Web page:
Books I'm Reading Before Going to England

It is a truth almost universally acknowledged that the person planning a trip turns into a tyrant within twenty-four hours. Ok, perhaps tyrant is an overstatement, but I definitely went overboard with a twenty-six page (and counting!) itinerary. Part of the itinerary included reading recommendations and they are growing every single day. So far, the books I've read (that are not travel guides - I've probably gone through three so far) are:

A Curious Guide to London by Simon Leyland: This is not your ordinary travel guide. This book is basically a collection of London lore, organised by geography. If this wasn't a library book, I would bring it with me and open it as I try to rush my family around London (my mom's comment on the itinerary was "isn't there any time to relax?" The answer was "no, there is far too much to see")

Sorry! The English and their Manners by Henry Hitchings: This doesn't really help plan a trip but it was interesting to read about how manners in England developed. Because the author dives deep into history, the book also touched about manners in other countries, although the focus is clearly on England.

Drood by Dan Simmons: One of the places that I'm planning to visit is the Charles Dickens Museum, and so I was like "hey, a book on Charles Dickens". This really, really long book is fiction (although the blurb says it's "based on actual biographical events") but it stars Wilkie Collins and Charles Dickens and is full of references to the literature of that time. It's not really a light read, but it's an absorbing one.

Shakespeare on Toast by Ben Crystal: We're also planning to see Shakespeare's Globe and visit Stratford-upon Avon, so I thought it would be good to read something to refresh my memory of Shakespeare. This book is more about how to read Shakespeare but there is plenty of information about how plays were performed in his time and some history, and I thought it was a pretty good introduction to the Bard himself. After this, I have more confidence to revisit King Lear and Merchant of Venice (which are the two books I once studied).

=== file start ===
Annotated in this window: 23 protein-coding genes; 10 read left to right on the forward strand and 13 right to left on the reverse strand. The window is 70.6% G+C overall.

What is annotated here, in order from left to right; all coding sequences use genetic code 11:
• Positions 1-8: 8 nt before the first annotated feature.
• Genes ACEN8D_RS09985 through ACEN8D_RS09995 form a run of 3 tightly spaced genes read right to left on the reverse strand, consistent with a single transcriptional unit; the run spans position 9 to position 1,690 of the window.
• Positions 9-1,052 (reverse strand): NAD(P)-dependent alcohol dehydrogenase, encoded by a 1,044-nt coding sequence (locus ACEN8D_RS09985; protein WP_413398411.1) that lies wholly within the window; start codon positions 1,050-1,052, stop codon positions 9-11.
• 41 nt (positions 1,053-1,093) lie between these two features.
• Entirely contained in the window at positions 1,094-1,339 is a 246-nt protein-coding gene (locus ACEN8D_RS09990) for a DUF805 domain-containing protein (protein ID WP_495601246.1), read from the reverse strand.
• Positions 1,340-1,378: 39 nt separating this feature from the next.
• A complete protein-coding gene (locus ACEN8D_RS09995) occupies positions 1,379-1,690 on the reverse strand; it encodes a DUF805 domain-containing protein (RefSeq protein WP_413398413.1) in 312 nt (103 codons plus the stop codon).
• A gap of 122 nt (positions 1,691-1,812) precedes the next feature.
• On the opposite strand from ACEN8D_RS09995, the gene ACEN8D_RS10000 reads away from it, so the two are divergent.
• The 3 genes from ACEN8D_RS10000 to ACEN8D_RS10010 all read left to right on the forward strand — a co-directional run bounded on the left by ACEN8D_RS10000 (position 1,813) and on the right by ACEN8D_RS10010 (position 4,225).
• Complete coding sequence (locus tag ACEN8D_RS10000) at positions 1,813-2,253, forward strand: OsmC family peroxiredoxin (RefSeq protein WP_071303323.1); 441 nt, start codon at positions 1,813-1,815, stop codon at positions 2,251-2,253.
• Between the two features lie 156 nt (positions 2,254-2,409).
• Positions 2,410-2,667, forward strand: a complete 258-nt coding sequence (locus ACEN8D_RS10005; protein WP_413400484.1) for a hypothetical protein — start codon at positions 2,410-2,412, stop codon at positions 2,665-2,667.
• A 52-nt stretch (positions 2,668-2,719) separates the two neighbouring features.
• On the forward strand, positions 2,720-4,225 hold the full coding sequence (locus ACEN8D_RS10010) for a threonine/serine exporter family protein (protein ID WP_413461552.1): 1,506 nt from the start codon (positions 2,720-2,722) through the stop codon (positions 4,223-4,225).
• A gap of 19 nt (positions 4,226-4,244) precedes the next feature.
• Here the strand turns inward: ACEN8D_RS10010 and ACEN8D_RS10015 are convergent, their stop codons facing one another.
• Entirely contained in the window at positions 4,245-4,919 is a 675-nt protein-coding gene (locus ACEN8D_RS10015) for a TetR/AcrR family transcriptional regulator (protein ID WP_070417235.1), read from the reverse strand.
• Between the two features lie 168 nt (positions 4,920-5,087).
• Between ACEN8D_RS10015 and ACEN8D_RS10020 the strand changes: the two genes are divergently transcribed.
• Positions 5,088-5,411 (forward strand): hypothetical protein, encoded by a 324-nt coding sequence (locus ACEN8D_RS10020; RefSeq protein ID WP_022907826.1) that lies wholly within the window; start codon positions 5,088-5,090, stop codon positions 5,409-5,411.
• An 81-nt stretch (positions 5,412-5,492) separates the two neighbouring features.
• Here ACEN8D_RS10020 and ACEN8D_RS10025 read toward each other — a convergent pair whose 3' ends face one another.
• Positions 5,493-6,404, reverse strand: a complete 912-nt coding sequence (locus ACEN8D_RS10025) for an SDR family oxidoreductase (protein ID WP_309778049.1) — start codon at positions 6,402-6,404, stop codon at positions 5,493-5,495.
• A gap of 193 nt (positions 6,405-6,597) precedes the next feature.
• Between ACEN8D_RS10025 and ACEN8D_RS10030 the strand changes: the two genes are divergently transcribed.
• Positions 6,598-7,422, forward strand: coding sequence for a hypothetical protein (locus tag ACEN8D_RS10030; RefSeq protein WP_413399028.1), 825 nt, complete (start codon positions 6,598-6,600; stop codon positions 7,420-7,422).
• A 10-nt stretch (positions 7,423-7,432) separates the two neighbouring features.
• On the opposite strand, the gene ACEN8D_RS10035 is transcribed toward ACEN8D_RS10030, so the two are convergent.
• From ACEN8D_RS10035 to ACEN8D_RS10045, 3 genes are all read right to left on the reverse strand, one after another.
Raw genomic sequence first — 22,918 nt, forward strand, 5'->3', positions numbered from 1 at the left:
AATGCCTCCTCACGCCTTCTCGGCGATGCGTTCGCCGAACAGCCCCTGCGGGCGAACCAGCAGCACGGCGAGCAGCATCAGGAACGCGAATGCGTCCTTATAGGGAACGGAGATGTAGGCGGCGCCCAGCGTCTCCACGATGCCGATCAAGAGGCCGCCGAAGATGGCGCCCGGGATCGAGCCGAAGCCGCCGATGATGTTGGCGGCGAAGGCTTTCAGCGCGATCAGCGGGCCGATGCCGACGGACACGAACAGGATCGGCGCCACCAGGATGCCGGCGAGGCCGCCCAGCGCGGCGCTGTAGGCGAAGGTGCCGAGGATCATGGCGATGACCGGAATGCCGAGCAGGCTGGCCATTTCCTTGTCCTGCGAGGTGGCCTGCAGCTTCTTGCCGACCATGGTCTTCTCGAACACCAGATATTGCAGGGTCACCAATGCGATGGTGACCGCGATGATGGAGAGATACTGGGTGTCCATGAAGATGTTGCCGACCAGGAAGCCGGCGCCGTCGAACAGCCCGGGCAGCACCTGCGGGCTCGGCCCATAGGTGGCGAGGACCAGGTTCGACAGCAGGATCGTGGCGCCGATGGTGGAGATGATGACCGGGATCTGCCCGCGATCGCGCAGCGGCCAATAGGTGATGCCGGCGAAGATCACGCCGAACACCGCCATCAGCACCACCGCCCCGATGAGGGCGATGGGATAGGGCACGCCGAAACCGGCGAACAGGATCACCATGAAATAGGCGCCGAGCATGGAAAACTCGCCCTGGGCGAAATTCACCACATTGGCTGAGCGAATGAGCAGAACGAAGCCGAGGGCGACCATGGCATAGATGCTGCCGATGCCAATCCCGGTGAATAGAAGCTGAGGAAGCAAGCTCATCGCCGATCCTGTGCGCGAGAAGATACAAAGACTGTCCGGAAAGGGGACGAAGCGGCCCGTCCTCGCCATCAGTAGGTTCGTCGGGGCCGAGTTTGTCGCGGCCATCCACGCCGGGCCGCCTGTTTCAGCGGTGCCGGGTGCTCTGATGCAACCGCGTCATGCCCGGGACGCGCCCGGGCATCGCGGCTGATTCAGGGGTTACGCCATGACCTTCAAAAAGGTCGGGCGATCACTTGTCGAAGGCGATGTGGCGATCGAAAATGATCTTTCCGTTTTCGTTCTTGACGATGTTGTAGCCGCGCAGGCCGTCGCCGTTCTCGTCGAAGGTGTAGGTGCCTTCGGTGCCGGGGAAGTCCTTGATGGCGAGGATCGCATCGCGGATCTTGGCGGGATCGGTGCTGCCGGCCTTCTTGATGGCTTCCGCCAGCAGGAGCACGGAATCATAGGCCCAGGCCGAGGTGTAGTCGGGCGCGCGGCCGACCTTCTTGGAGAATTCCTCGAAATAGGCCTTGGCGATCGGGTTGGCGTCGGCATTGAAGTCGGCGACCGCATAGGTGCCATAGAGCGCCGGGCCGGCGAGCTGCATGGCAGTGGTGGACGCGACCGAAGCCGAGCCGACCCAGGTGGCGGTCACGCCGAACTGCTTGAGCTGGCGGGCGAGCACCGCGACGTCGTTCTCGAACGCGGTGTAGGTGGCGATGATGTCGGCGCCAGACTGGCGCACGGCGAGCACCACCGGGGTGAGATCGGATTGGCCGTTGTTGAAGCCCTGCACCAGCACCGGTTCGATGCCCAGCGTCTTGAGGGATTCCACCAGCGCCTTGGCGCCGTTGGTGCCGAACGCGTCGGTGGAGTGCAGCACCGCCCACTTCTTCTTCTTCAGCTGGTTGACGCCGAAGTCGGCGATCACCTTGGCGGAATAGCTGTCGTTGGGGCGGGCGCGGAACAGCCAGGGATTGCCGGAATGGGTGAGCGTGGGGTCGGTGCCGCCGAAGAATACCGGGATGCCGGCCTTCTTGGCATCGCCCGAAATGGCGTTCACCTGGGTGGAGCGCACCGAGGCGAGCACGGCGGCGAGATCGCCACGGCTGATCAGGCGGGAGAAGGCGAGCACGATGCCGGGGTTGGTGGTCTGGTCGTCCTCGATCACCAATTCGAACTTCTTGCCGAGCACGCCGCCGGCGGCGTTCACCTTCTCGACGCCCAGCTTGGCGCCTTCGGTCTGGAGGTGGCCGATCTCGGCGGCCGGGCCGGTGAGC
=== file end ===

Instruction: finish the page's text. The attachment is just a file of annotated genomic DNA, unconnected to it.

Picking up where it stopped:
Persuasion by Jane Austen: Well, I think I've read almost all Jane Austen books (and even own Jane Austen for Dummies, which is actually really interesting) but since I'll be going to Bath, I decided to read one of the Bath books. While the setting doesn't move to Bath until the latter half, it's always a pleasure to read one of her novels. If I had more time, I'd read the rest of her books too.

Charlie and the Chocolate Factory by Roald Dahl: Cadbury World isn't quite Willy Wonka but hey, when I think of "books about chocolate factories", I think of "Charlie and the Chocolate Factory". But if you're looking for books about the history of chocolate, Triffic Chocolate by Alan MacDonald is a fun introduction to the world of chocolate and includes facts about the big chocolate brands. For something a bit more serious, I recommend The True History of Chocolate by Sophie D. Coe and Michael D. Coe which starts from the birth of cacao to its present-day status.


Right now, I'm currently reading Mr. Dickens and His Carol by Samantha Silva. This book is only very loosely based on historical events, but it's a fantastic imagining of how A Christmas Carol could come to be and is putting me in a Christmas mood.

Of course, I still have loads of books to read after I'm done with Mr. Dickens and His Carol. I'm hoping that it doesn't continue to grow (although paradoxically, I welcome any and all reading suggestions) but books that I have borrowed from the library are:

Sketchers of Young Gentlemen and Young Couples by Charles Dickens: While I have a soft spot for David Copperfield, I couldn't find my copy so off to the library I went. Unfortunately, A Christmas Carol was not available (perhaps I should have gone sooner), but this sounds like a humorous read. The back cover says that these sketches were created in response to Sketches of Young Ladies by 'Quiz' and I'm looking forward to being entertained.

Dicken's England by Tony Lynch: I was actually looking for Victorian City by Judith Flanders but it was unavailable. Instead, I found this and I'll probably be reading it after Mr. Dickens and His Carol. It's supposed to be about both actual and fictional locations related to Charles Dickens so I'm hoping that I still remember the stories I read a couple of years ago. 

The Austen Escape by Katherine Reay: I'm actually pretty nervous about reading this because while I love Austen, it doesn't mean that I like reading about books where people are affected by Austen. But the blurb has the magic words "fully believes she lives in Jane Austen's Bath" and since Bath is one of the places we will be going to (I am so excited for the Jane Austen Center), I decided to borrow it.

And this is my England reading list. I probably won't be adding to it, but if I have time, I'd like to read more Austen (starting with Northanger Abbey) and Dickens before I board the plane.

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